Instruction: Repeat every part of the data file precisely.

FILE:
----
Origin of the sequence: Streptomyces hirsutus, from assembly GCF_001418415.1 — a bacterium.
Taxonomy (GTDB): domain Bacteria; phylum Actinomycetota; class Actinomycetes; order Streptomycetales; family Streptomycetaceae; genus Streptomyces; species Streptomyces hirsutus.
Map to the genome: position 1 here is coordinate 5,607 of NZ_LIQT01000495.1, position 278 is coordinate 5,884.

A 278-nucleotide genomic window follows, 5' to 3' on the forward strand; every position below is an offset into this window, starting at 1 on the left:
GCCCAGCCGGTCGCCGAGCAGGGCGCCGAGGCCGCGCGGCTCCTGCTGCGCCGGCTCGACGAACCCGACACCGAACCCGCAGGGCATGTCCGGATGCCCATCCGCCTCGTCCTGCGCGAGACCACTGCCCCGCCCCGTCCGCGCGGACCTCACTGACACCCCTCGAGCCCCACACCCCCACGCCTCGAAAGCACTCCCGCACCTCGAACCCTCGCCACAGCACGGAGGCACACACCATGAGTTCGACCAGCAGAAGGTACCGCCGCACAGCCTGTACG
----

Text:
Origin of the sequence: Streptomyces hirsutus, from assembly GCF_001418415.1 — a bacterium.
Taxonomy (GTDB): domain Bacteria; phylum Actinomycetota; class Actinomycetes; order Streptomycetales; family Streptomycetaceae; genus Streptomyces; species Streptomyces hirsutus.
Map to the genome: position 1 here is coordinate 5,607 of NZ_LIQT01000495.1, position 278 is coordinate 5,884.

A 278-nucleotide genomic window follows, 5' to 3' on the forward strand; every position below is an offset into this window, starting at 1 on the left:
GCCCAGCCGGTCGCCGAGCAGGGCGCCGAGGCCGCGCGGCTCCTGCTGCGCCGGCTCGACGAACCCGACACCGAACCCGCAGGGCATGTCCGGATGCCCATCCGCCTCGTCCTGCGCGAGACCACTGCCCCGCCCCGTCCGCGCGGACCTCACTGACACCCCTCGAGCCCCACACCCCCACGCCTCGAAAGCACTCCCGCACCTCGAACCCTCGCCACAGCACGGAGGCACACACCATGAGTTCGACCAGCAGAAGGTACCGCCGCACAGCCTGTACG